“Kreuzweg (Stations of the Cross),” which won the 2014 Best Script Silver Bear at Berlinale, is a well-designed and constructed portrait of a young, devout Catholic girl trying to make her way through a maze of satanically influenced culture (i.e., normality) and sin (e.g., attraction to a boy) while meeting the absurdly high personal standards demanded by her overbearing mother, her priest and her God. Directed by Dietrich Brueggemann, the German-language “Stations” is a sly look at religious conservatism, period – sly because it could just as easily be about Islam but is in many ways more thought provoking as a study of an otherwise typical white German family.
Made up of 14 titled segments, Brueggemann’s reworking of the stations of the cross, the film begins in Maria’s confirmation class, in which her Society of St. Pius XII priest teaches a traditionalist interpretation of Catholicism, encouraging his young students to become warriors for Christ – by not just turning away from popular (read: satanic) culture and influences but standing up to them as well. Opportunities for personal sacrifice are everywhere – from clothing to food — and when Maria picks up a cookie from the plate at the end of class, the priest says to the already wan Maria, “There’s a possible sacrifice right there.”
In all respects, Maria, played with understated but very real intensity by Lea van Acken, is a sweet, smart, normal young girl of 14. An autistic brother, 4, has never spoken a word and already Maria is contemplating ways in which her sacrifice might help him. In the way is her mother, played with overstated anger by Franziska Weisz, who seems to be channeling a concentration-camp guard. She wears the pants in the family and how, while her weak husband is largely silent.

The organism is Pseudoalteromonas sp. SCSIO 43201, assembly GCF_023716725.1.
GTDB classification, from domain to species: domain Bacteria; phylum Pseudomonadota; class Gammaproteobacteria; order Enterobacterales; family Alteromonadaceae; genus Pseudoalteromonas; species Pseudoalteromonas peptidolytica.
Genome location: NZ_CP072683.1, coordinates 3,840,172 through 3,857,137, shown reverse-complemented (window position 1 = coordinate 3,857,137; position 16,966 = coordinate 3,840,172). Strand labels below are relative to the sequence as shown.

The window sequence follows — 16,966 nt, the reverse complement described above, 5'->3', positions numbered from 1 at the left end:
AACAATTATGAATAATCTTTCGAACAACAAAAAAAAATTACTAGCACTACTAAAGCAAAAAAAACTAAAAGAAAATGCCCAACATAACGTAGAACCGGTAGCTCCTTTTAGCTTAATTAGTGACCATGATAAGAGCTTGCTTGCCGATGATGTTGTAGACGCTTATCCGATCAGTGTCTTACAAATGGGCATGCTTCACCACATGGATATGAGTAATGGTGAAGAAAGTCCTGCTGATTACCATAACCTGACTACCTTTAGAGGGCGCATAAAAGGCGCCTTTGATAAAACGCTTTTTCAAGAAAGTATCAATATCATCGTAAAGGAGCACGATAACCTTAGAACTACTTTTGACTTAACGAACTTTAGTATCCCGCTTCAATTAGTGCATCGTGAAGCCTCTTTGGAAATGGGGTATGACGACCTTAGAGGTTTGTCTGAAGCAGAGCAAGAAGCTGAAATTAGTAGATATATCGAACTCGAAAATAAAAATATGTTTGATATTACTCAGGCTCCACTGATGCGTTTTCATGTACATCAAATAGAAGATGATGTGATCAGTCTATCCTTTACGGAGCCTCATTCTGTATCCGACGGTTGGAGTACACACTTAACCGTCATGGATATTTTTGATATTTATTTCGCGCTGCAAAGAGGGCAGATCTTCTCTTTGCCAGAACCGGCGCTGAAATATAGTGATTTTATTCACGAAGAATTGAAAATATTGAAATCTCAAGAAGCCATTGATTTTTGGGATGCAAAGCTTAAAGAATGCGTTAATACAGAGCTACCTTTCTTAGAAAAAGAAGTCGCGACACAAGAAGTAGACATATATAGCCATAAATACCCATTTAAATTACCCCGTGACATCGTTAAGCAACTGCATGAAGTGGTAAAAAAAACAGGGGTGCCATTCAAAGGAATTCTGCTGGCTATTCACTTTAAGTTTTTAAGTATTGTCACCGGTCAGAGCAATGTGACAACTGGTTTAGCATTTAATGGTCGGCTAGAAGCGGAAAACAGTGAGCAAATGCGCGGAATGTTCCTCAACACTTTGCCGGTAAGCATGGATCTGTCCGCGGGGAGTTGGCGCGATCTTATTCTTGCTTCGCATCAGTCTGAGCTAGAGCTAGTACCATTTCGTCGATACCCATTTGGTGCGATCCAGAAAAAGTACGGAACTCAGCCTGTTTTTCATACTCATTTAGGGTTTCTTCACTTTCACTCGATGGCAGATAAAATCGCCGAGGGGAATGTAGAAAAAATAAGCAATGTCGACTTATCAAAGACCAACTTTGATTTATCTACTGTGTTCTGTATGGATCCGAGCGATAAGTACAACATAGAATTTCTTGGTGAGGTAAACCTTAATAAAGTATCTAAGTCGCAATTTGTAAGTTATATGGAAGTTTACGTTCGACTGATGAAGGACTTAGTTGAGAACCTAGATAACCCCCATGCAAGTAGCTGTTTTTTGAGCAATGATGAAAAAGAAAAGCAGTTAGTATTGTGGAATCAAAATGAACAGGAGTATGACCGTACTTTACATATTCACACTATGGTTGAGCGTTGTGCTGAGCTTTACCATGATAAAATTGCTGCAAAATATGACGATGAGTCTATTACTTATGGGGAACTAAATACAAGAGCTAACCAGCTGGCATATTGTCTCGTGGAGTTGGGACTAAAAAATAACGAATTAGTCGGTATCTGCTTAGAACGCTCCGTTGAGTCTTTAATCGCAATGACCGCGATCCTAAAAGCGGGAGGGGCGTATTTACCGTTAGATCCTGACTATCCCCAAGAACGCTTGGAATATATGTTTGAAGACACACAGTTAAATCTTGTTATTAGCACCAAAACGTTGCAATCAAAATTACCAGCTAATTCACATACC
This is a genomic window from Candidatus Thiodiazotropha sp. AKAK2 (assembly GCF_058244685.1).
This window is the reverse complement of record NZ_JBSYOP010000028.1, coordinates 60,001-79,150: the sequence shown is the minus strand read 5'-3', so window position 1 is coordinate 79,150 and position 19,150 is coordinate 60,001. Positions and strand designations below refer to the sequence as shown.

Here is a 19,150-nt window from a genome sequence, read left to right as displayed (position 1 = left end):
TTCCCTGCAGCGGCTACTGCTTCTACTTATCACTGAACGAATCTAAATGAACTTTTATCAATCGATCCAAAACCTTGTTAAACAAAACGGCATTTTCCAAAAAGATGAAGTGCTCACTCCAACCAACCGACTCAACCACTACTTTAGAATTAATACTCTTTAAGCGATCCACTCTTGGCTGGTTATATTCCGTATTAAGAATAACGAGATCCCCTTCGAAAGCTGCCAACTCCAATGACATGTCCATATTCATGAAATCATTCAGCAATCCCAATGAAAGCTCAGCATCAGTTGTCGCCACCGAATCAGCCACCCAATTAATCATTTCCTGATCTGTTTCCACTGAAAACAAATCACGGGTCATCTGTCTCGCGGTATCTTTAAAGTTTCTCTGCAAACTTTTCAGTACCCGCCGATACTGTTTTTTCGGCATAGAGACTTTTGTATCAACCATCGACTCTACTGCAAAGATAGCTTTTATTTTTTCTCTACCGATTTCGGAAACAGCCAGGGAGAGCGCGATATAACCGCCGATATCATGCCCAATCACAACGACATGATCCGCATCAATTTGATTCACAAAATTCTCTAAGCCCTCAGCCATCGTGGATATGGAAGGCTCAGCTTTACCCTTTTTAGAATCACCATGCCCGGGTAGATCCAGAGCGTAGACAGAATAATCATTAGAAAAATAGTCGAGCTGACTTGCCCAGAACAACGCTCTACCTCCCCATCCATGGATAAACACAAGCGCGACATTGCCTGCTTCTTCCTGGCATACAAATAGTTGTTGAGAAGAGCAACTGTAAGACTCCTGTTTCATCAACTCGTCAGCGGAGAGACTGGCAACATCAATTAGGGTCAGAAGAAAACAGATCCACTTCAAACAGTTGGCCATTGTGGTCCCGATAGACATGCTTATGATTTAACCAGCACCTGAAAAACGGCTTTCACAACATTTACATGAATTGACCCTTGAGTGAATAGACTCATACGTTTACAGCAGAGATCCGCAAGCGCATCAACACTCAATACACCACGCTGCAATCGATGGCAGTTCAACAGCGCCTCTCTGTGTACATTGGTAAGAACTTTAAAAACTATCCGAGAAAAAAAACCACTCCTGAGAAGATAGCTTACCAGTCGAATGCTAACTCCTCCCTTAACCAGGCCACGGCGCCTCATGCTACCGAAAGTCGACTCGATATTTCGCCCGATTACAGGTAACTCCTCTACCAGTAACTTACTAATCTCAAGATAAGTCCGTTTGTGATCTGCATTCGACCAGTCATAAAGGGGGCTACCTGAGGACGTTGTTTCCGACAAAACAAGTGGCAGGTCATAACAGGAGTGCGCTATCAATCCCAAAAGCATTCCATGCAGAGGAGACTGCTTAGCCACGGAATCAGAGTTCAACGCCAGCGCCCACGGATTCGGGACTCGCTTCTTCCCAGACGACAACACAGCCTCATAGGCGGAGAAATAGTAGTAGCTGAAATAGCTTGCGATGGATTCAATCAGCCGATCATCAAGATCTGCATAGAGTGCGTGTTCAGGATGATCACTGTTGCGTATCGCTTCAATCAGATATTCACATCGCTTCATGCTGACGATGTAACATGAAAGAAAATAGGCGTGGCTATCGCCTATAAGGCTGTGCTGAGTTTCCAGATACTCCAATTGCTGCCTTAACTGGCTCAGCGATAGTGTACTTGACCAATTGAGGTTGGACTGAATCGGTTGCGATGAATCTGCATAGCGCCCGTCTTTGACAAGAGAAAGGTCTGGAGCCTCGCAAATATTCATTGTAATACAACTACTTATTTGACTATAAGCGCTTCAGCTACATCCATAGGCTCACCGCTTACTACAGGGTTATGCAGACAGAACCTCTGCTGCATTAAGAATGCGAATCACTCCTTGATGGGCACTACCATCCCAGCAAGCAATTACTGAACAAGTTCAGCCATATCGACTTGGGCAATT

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Maria’s French nanny, Bernadette, who is herself devout but also at one with the world at large, is a kinder and ultimately stronger parental figure. And then there is Christian, a boy in Maria’s school who likes her; although she feels the same, Maria sublimates her feelings under the weight of her mother’s suspicious, unfair oversight. Deeply unhappy, Maria begins to see an out through the ultimate sacrifice for her brother, and things begin to spiral out of control.
Though Brueggemann remains firmly behind Maria and her beliefs, he has some fun with the absurdity of her sad situation. A scene in a doctor’s office pitting reasonable doctor against unreasonable mother is particularly rich, even as it moves the narrative forward to its inevitable tragic conclusion. Remarkably, Acken makes no false moves, while Weisz’s extreme acting finally works to her – and our – advantage when the religious fantasy life her character has constructed for Maria finally crashes to earth, destroying the mother’s steely composure along with it.